In her previous book, Household Gods: The British and Their Possessions (Yale University Press, 2006), Deborah Cohen took us into the homes of Britons and examined their relation to their habitat and its artifacts from 1830 onwards. In her new book, Family Secrets: Shame and Privacy in Modern Britain (Oxford University Press, 2013), Cohen focuses on the family cupboard of skeletons. As she airs its content, she asks what families tried to conceal in the past and why. Her journey begins in the eighteenth century, in the vast imperial lands of India where men attempted to hide their local wives and children from relatives back in Britain. Cohen then travels to mid-nineteenth century Britain and enters the Divorce Court where she traces how dissolving unhappy marriages came at the price of publicly exposing domestic failure. The heart of the book beats most ardently in three chapters that consider how families dealt with disability, adoption and homosexuality from the Victorian period till the 1970s. Cohen brings to life the hushed voices of heartbroken mothers, adoptive parents and children who didn’t live up to society’s standards. Cohen ends the book with an examination of the rise of the modern confessional culture from the 1930s through the 1970s.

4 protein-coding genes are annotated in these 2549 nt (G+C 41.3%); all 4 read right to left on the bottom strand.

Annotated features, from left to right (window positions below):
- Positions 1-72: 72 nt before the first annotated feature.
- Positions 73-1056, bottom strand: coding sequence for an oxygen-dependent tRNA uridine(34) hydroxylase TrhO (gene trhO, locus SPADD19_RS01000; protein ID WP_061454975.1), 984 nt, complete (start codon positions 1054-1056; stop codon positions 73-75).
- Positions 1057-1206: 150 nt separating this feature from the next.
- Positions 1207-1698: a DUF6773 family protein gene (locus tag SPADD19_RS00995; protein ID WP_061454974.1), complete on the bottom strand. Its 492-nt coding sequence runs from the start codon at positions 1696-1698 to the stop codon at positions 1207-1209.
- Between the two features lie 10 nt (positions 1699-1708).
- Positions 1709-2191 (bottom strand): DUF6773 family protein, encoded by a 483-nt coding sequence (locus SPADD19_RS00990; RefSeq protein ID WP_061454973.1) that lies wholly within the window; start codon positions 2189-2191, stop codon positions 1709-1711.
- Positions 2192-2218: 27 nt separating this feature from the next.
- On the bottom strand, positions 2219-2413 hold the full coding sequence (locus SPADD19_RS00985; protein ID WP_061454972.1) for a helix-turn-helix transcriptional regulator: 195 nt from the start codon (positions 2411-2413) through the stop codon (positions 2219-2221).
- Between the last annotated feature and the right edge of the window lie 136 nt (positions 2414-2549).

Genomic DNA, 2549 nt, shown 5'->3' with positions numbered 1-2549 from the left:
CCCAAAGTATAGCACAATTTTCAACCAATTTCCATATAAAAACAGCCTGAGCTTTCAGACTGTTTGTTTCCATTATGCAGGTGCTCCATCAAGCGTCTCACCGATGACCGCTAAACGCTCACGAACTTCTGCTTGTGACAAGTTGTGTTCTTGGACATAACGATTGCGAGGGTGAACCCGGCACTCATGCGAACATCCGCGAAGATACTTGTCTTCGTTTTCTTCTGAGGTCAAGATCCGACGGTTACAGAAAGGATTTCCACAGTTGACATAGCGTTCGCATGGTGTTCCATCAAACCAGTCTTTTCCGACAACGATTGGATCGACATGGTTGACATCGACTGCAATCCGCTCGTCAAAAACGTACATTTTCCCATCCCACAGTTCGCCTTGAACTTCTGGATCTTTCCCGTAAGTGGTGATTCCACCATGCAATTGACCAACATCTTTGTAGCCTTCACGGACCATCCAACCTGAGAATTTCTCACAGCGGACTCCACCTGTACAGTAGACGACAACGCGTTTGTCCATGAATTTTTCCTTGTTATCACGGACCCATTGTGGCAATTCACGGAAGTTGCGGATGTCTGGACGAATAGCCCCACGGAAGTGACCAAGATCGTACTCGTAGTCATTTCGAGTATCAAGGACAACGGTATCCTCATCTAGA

The book situates secrets as a category in flux. It traces the role of families in the transformation of social norms from the Victorian era to the present day. Families are portrayed as active historical agents whose struggles to conceal and live with shameful details often softened social stigma such as that attached to illegitimacy, adultery or homosexuality. Cohen records how secrecy was transformed from a pervasive practice to its rejection as harmful. Cohen demonstrates insightfully how while secrecy was derided, privacy became entangled with personal freedom and public confession is championed as an avenue to greater happiness.